Festival of Cultures

Our kids’ school has something like 60+ nationalities represented in its student body, with over 30+ spoken languages.  Know what that means!

INTERNATIONAL SHARE-YOUR-FOOD NIGHT!

Or the “Festival of Cultures,” as the PTA calls it.  But really — it’s about the food.  Momos, Hawaiian barbecue, arroz con leche, sushi, samosas, and whatever the heck that weird Korean candy was: all there for the tasting.  I walked around in a daze thinking, why on earth did I eat dinner before coming here?

It’s just like Salt Lake’s Living Traditions festival — but all the food was free!  I could just weep.  WEEP!  In these pictures, my kids aren’t smiling because their cheeks are stuffed.  Really.

Festival of Cultures

I volunteered to help with the “Germany” table.  Know what my food contribution was?  PRETZELS.  Because I’m guessing that nobody wanted any fresh sauerkraut.  Call it lame, but every picky eater in the building that night was very, very glad to see that bowl of pretzels.  Didn’t take home a single leftover.

I also brought the propeller-spinny thing (it’s called a wienachts-pyramide) and the Grimm bros. fairytales.  Because, you know, culture.

Although if I had known in advance that the Korean table would be pumping “Gangnam Style” in an endless loop, then I might have brought Beethoven.  Maybe.

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But in truth, I must admit that, in the grand global sweep of the room, the Germany table couldn’t hold a candle to the other tables.  I mean, who on earth can compete with Mexico?

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Well, I’ll tell you who can compete:  ERITREA.  What you are seeing below is a traditional East African coffee ceremony, compete with beans roasted over a live flame (nearly setting off the fire alarm) then hand-ground and brewed in a special ceramic flask.  It smelled so, so good.  An Eritrean woman stood beside me and murmured, “Back there, we used to do this every day, usually twice a day.”  I couldn’t tell if she was nostalgic or relieved.  Anyway: injera.  Plus four kinds of stew to go on top.  I’m not even kidding.  Where on earth did they find the teff flour?!?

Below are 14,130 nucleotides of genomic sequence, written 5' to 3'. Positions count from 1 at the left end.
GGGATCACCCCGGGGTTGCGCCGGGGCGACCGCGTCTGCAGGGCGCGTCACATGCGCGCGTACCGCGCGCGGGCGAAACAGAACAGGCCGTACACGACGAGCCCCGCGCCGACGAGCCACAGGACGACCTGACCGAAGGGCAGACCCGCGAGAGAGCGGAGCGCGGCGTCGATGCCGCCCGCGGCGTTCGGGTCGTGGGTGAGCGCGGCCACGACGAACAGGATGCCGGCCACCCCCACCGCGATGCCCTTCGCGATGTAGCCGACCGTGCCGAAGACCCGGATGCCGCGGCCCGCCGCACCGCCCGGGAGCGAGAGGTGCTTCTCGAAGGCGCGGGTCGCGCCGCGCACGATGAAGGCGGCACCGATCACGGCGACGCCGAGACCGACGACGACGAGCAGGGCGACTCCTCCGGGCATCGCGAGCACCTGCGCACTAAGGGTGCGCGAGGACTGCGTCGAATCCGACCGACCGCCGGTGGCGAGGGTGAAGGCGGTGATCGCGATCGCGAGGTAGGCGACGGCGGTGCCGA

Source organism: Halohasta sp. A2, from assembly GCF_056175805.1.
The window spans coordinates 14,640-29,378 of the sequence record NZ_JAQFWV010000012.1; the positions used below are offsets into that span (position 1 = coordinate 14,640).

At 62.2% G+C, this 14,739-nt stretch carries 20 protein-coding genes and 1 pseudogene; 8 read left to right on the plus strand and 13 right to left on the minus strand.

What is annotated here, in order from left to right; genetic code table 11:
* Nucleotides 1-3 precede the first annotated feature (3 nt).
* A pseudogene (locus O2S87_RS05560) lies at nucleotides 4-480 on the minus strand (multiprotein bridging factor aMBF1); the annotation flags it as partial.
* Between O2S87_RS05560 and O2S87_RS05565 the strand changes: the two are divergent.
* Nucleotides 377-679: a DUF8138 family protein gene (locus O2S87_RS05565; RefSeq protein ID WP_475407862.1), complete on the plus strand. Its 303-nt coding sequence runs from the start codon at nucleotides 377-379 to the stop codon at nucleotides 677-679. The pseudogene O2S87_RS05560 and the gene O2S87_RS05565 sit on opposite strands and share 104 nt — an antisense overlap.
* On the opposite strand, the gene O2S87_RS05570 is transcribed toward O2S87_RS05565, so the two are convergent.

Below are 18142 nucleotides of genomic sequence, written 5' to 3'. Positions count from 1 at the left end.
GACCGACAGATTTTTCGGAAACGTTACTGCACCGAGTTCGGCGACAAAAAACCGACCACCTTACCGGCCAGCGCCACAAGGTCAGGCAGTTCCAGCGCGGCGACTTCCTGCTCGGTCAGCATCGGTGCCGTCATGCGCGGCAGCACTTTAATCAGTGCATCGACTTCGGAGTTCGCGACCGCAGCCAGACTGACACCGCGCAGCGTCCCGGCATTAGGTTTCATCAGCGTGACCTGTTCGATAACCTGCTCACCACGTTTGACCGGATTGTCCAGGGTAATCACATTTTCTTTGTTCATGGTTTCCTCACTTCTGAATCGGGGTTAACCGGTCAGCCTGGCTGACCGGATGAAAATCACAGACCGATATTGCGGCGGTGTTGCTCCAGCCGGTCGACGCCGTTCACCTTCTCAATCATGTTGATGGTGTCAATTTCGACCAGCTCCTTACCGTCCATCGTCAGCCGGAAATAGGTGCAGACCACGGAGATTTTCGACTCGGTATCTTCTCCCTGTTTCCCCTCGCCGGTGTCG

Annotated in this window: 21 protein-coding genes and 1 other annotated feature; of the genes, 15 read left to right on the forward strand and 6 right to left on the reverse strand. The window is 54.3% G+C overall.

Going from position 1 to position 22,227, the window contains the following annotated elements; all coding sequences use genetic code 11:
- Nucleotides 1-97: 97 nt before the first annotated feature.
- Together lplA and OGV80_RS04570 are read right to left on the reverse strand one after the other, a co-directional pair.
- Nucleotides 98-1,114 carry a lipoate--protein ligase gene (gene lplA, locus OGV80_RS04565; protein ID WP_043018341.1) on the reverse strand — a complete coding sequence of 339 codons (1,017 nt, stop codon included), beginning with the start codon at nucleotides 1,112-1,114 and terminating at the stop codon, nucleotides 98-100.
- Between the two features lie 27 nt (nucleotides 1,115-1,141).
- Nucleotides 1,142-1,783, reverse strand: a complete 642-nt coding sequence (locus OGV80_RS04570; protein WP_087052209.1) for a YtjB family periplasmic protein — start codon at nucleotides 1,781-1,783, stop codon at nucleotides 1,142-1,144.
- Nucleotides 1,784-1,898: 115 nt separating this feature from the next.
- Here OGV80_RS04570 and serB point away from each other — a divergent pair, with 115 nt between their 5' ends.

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5 thoughts on “Festival of Cultures

  1. That looks so much better that the food festival at Z’s school! Theirs is heavy on the European countries and the Mexico table has nothing but nachos if I don’t bring something… How fun!

    1. I’m assuming that whatever you brought for the Mexico table pretty much blew nachos away. When I was in Girl Scouts, our council would have an annual “international culture” celebration, and for a few years my troop leader was Mexican-American, so we always signed up to represent Mexico. But know what our leader would have us bring for the food table? NACHOS. What is up with the stinkin’ nachos?? And I didn’t even like nachos when I was a kid.

  2. Hallelujah for all your wonderful posts! It’s like rain after a drought. I’m so going to Seattle next year during World Culture week. How do you get around that “only bringing prepackaged foods for health reasons” law…or is that only a Utah thing?

    1. The rules in my school district are even stricter — no food in classrooms, period (except lunches, of course). Kids aren’t allowed to bring any gifts for birthdays, either (it was becoming a status symbol problem) which is something I’m REALLY happy about.

      The Festival of Cultures is held in the evening as a PTA event, so it isn’t technically run by the school, although it’s obviously a partner.

  3. That’s awesome! Today June brought home a Martin Luther King hand out and said in dismay, “I only have white friends.” We need more culture here!

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